Agri Business

GEAC seeks information from Bangladesh on effects of commercial release of Bt brinjal

Our Bureau New Delhi | Updated on October 15, 2018 Published on October 15, 2018

File photo of a Bt brinjal variety at a trial field of the Tamil Nadu Agricultural University in Coimbatore   -  The Hindu

In a move that could be construed as a baby step towards lifting an eight-year moratorium imposed on commercial cultivation of Bt brinjal, biotechnology regulator GEAC has called for a review of biosafety data available from neighbouring Bangladesh, which has been growing the transgenic variety for last four years.

The GEAC, or Genetic Engineering Appraisal Committee, in its latest meeting held on September 20, requested the Bengaluru-based Indian Institute of Horticultural Research (IIHR), a constituent lab of the Indian Council of Agricultural Research (ICAR), to obtain “relevant information and data on the post commercial release effects of Bt brinjal in Bangladesh” from the Bangladesh Agricultural Research Institute.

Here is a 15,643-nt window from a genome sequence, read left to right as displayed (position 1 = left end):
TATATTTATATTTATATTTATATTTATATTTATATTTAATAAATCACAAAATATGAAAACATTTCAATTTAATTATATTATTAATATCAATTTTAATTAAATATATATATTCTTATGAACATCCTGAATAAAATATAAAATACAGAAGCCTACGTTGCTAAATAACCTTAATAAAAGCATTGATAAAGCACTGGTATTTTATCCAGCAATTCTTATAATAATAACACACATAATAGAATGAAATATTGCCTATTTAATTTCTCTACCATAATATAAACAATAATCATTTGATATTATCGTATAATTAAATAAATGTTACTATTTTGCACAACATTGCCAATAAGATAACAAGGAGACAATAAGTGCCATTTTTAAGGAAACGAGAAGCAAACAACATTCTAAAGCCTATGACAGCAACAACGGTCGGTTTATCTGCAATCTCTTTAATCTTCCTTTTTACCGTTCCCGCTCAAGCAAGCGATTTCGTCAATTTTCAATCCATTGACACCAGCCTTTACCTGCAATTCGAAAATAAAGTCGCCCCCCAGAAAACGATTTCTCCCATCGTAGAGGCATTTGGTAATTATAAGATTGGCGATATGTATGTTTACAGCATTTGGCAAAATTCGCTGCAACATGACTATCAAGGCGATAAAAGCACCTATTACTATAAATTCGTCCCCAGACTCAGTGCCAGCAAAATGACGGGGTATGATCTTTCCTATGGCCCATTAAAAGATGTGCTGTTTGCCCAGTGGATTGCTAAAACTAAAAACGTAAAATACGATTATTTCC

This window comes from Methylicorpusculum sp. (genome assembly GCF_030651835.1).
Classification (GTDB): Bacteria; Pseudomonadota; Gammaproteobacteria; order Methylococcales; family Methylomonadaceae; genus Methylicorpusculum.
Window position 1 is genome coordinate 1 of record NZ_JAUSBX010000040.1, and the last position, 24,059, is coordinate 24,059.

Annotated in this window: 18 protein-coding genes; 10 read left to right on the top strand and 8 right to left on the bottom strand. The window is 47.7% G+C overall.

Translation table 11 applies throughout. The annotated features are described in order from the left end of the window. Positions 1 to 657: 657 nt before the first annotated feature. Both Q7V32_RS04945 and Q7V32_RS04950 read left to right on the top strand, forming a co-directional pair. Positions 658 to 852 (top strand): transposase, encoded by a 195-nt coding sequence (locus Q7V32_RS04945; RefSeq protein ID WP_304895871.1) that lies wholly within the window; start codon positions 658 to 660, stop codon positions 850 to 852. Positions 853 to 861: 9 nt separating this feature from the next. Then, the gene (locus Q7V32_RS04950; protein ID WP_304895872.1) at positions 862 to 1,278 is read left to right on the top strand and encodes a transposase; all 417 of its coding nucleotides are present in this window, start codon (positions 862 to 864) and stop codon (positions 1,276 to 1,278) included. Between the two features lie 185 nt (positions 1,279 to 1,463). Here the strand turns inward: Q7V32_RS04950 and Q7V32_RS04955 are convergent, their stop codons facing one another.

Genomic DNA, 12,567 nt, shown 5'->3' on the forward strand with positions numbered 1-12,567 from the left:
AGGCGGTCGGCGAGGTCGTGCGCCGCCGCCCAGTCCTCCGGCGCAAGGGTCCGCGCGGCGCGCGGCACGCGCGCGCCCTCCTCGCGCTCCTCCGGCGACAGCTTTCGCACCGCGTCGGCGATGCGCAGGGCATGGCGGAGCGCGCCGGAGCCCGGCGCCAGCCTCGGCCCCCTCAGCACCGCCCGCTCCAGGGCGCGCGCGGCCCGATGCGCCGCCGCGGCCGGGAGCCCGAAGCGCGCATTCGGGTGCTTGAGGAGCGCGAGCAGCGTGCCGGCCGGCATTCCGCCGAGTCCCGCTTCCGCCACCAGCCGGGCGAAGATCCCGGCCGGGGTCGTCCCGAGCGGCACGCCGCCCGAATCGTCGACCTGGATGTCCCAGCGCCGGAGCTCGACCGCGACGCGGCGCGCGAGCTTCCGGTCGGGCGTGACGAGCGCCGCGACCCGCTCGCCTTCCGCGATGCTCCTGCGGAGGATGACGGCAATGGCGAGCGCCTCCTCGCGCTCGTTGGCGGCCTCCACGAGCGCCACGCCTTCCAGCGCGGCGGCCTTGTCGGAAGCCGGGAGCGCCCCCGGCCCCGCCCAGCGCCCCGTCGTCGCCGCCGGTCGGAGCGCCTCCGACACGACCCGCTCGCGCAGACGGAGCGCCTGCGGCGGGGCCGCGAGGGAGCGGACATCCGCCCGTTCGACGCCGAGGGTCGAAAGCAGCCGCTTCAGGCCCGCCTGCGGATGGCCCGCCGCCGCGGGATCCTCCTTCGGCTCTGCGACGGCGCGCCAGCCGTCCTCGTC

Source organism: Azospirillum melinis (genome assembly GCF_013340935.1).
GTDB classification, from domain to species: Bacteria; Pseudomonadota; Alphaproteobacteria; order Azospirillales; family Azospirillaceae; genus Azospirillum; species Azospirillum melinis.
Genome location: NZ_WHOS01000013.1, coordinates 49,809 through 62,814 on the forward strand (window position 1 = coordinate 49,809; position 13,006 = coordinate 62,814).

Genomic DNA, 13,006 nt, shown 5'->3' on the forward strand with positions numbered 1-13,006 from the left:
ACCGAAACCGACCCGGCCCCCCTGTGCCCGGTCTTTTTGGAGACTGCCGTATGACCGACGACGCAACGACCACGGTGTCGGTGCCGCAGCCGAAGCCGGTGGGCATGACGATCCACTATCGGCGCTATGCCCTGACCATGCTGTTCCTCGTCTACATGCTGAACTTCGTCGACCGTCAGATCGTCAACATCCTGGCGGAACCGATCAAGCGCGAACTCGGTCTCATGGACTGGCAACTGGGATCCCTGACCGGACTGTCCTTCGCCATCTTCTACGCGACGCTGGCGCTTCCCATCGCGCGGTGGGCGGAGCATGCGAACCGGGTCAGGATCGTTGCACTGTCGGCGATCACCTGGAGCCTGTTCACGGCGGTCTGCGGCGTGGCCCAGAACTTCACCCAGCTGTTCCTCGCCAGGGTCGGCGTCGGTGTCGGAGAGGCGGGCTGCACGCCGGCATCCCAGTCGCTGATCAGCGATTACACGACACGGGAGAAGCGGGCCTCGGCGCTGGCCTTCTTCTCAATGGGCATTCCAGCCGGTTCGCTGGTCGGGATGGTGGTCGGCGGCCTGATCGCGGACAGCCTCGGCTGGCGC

The GEAC decided this while hearing a request made by Mahyco (developer of transgenic brinjal) seeking permission for large-scale environmental release and demonstration of Bt brinjal. Though the variety received the GEAC nod in 2009, it was subsequently placed under moratorium by the then Environment and Forests Minister Jairam Ramesh. Anti-GM activisits and experts objected to the commercial release of the GM variety in India — which is considered the centre of origin and centre of diversity of brinjal — as there were no adequate studies to ascertain transgene flows from the GM variety to other wild brinjal relatives. Bangladesh, on the other hand, approved its commercial release in 2013 and has been growing it since.

According to a recent report by agro-biotech lobby group ISAAA, in 2017, over 27,000 farmers have been growing Bt brinjal on 2,400 hectares, nearly 5 per cent of total area under brinjal cultivation in Bangladesh. The transgenic variety is said to resist an attack from a deadly fruit and shoot borer, one of the major insect-pests of brinjal.

The regulator also asked Mahyco to submit reports of “independent studies with regard to post commercial release of Bt brinjal in Bangladesh.”

Published on October 15, 2018
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